DWP Confirms Disabled people claiming PIP still need multiple Assessments

DWP Confirms at this year’s Tory conference: PIP claimants will not be excluded from retests the department admits

The Department for Work & Pension’s DWP has recently confirmed that disabled and sick people who will soon be spared reassessments for out-of-work benefits will still face repeated testing for personal independence payment (PIP).

DWP secretary conservative MP Damian Green’s one key announcement during this week’s party conference in Birmingham was that people with “the most severe lifetime conditions” would no longer have to face repeated assessments to determine their eligibility for employment and support allowance (ESA).

Green stated, the government’s sole duty was to support those disabled and sick claments who cannot work, and 

“sweep away unnecessary stress and bureaucracy which weighs them down”.

He stated,

“If someone has a disease which can only get worse, making them turn up for repeated appointments to claim what they need is pointless bureaucratic nonsense.”

The recent announcement was welcomed by all parties although disabled campaigners said the change would do absolutely nothing to change the essential unfairness and inflexibility of the work capability assessment (WCA) process.

They also said that the same group of working-age disabled people now set to be exempted from repeated WCAs should also be given an opt-out from Personal independence Payment (PIP) reassessments, a call backed by Green party, Jonathan Bartley.

But a Department for Work and Pensions (DWP) spokeswoman confirmed that such claimants would still have to face repeated PIP assessments, even if exempt from further WCAs.

She said: “PIP is an independent benefit, completely separate to ESA/universal credit, with processes adapted for its claimants.

“Award rates and their durations are set on an individual basis, based on the claimant’s needs and the likelihood of their needs changing.”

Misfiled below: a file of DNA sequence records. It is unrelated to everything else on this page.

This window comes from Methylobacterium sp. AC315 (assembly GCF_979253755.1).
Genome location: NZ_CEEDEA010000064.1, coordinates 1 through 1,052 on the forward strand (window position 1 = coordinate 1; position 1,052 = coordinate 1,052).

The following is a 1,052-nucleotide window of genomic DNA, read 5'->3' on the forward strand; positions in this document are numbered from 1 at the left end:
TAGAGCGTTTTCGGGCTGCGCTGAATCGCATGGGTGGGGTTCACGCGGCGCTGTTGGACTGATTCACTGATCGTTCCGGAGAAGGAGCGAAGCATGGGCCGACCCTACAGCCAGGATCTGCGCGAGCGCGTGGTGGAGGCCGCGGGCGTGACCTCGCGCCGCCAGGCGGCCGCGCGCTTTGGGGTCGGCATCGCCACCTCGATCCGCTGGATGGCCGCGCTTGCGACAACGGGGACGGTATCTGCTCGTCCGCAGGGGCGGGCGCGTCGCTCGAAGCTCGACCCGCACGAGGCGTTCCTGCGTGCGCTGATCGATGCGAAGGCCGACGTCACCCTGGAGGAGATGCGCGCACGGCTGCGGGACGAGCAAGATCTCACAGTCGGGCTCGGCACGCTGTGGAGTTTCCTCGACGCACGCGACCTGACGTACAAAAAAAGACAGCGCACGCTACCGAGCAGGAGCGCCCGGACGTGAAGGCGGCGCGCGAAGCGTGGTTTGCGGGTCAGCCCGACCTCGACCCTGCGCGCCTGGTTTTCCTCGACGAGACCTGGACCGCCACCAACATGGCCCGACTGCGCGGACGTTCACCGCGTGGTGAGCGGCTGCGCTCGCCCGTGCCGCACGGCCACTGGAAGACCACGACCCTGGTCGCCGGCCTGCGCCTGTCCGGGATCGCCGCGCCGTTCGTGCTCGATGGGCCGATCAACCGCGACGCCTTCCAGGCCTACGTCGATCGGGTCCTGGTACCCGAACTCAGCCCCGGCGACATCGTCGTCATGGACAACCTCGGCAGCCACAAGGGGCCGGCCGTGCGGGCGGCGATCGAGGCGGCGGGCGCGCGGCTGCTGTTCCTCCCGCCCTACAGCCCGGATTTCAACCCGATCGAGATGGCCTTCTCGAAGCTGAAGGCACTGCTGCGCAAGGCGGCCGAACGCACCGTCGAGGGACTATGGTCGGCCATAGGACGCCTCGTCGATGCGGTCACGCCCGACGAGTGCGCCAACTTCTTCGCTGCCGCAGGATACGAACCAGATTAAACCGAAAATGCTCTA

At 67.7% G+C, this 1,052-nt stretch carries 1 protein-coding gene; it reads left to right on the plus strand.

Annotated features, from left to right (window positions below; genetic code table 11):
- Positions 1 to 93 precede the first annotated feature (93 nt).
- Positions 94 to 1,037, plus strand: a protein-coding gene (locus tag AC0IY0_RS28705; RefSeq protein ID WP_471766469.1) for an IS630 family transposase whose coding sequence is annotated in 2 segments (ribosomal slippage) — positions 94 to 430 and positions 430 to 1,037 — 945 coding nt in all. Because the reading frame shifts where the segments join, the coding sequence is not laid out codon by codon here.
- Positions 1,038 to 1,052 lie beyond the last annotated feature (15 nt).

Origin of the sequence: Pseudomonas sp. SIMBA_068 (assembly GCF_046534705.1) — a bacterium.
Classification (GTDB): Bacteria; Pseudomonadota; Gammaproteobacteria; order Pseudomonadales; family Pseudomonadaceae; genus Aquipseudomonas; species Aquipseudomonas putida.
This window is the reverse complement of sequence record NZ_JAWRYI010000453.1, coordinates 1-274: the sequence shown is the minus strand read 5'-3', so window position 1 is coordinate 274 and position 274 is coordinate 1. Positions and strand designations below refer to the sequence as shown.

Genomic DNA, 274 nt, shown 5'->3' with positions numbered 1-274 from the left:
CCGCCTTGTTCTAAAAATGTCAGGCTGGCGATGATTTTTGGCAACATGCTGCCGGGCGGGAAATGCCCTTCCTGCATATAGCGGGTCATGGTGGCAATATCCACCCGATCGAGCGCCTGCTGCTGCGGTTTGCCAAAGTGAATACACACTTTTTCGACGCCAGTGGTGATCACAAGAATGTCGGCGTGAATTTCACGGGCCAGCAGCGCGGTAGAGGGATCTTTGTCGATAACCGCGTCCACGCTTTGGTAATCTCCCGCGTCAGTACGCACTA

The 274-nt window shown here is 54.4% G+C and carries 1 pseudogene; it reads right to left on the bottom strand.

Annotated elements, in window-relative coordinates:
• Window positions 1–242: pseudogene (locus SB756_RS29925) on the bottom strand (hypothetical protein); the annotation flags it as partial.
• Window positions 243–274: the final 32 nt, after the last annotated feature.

“Regular reviews for PIP claimants are a key feature of the benefit, and ensure that benefit payments accurately match the current needs of claimants.”

When DNS attempted to clarify this response, another DWP spokeswoman added:

PiP is a separate benefit to ESA, and reassessments will continue as part of current policy.”

A third spokeswoman then confirmed that Green’s announcement, and the change in policy, applied only to ESA reassessments and not to PIP.

A DWP spokeswoman said the criteria would be based on identifying claimants who have a condition that is: lifelong; severe (in “functional terms”); “often progressive and incurable”; with “no realistic prospect of recovery”; and results in high and “minimally fluctuating” care needs, “such that it would be unreasonable to expect the individual to undertake any form or amount of work or work-related activity”.

The exemption will only apply to claimants in the ESA support group – for those with the highest barriers to work – and not to anyone in the work-related activity group (WRAG), while the same criteria will apply to those who claim the equivalent of ESA through the new universal credit.

She said DWP would be “working with stakeholders” to develop those criteria, and it was “too early” to estimate how many people will be affected every year.

Disabled People Against Cuts said the move could potentially “save tens of thousands of disabled people a lot of stress, fear and uncertainty about their financial security”, but questioned why it had taken eight years for DWP’s “geniuses” to “work out there is no point in reassessing people who cannot get better”, and also called for it to apply to PIP re-assessments.


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